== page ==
On Wednesday, Sept. 1, the District of Kitimat raised an orange flag at the Kitimat Fire Hall ahead of Canada’s first National Day for Truth and Reconciliation on Sept. 30.
“As directed through District of Kitimat Council resolution, the flag will remain up for the entire month of September. The flag will be lowered following the National Day for Truth and Reconciliation,” said council in a statement.
Crystal Smith, chief councillor of the Haisla Nation, was present for the flag raising along with Kitimat Mayor Phil Germuth. Former Haisla chief councillor Dolores Tollard also attended the ceremony and drummed a song as the flag was raised by firefighters from the Kitimat Fire and Rescue Service.
“We look at this action as symbolic of our commitment to continue to recognize the challenges that First Nations have been forced to endure on their own lands, and as reaffirmation of our commitment to continue down a path of reconciliation with the Haisla Nation and its members,” said Germuth.
The mayor also said Kitimat is proud of its relationship with the Haisla Nation and looks forward to sustaining it.
In 2022, the mayor said that the District of Kitimat will include a Haisla Nation flag along with the existing provincial and Kitimat flags along Haisla Blvd.
This year on June 3, the federal government officially announced Sept. 30 as a new annual statutory day (National Day of Truth and Reconciliation) after Bill C–5 was passed by both houses of Parliament.
The move by the federal government came after a series of discoveries of buried remains of children and others in unmarked graves at former residential school sites across Canada.
The idea to have such a day was first originally proposed as one of the 94 recommendations in the Truth and Reconciliation Commission’s final report released in 2015.
Also present for the ceremony in Kitimat was Skeena BC Liberal MLA Ellis Ross, Skeena — Bulkley Valley’s incumbent NDP candidate Taylor Bachrach and Conservative candidate Claire Rattée.
Bachrach took to his social media page and said he was honoured to be present on Haisla territory to bear witness to the event.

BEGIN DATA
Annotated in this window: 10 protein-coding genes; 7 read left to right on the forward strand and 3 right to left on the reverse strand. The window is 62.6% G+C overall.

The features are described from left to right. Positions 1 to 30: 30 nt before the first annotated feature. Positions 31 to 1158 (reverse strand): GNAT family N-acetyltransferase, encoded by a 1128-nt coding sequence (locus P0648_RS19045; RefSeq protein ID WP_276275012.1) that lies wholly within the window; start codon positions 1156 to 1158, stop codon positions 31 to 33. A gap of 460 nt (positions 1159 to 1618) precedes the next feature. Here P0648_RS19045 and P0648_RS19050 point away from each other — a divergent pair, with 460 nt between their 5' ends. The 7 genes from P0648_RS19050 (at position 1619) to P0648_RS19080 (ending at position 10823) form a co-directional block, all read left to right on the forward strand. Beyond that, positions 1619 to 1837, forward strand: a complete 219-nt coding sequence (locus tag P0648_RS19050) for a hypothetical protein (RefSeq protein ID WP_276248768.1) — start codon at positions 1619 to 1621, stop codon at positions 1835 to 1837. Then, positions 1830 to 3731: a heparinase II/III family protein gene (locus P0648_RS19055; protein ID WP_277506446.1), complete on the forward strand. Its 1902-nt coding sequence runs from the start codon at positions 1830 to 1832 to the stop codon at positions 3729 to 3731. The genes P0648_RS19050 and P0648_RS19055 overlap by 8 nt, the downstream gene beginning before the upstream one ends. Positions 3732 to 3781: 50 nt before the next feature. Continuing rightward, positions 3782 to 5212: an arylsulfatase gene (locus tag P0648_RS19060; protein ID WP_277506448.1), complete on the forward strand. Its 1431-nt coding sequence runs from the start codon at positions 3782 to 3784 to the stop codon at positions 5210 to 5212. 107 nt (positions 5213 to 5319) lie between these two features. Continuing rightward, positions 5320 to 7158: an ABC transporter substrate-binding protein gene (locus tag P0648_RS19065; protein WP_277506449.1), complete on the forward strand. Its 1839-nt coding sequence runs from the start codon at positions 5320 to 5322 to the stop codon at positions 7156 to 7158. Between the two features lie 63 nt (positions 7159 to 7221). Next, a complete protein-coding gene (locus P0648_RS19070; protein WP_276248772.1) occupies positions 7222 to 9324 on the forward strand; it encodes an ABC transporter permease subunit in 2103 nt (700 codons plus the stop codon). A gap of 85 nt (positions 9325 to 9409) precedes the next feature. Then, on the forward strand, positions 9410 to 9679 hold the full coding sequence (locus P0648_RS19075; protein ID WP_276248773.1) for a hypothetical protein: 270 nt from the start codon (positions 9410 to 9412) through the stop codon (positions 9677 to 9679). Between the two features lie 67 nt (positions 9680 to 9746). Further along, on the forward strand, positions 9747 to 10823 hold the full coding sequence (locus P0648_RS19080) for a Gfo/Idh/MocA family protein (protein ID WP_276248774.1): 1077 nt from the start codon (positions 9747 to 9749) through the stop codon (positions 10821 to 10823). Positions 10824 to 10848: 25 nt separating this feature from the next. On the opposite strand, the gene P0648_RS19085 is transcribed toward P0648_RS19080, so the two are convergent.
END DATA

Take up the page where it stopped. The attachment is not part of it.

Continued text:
“All across the northwest we’ve seen moving acts of solidarity in the wake of the discovery of unmarked graves at residential school sites. Today in Kitimat, the district raised an orange flag on the flag pole at the fire hall as a symbol of this solidarity … Symbolic gestures represent a promise, and fulfilling that promise remains among our most important work, ” wrote Bachrach on Facebook.
Federal Conservative candidate for Skeena — Bulkley Valley Claire Rattée also posted about the event on Facebook. She said it was honour to be at the ceremony, and criticized the federal Liberal Party’s record on Indigenous issues.
“Cherry picking recommendations from the Truth and Reconciliation Commission like the Liberals are doing is not how we can move forward as a nation,” she said in the post.
“As government we need to do the hard work of tackling issues that will improve the lives of Indigenous people across Canada and that is something that I am committed to.”
On Aug. 3, B.C. announced its intention to commemorate Sept. 30. However, the province has not yet declared it as a statutory holiday.
In a joint statement, the provincial reconciliation minister Murray Rankin and finance minister Selina Robinson said that a national holiday will be observed on Sept. 30 by federal employees and workers in federally regulated workplaces.
“We have advised provincial public-sector employers to honour this day and in recognition of the obligations in the vast majority of collective agreements,” said the province in an Aug. 3 statement
The province also said that while many public services will remain open they may be operating at reduced levels. However, most schools, post-secondary institutions, some health sector workplaces, and Crown corporations will be closed.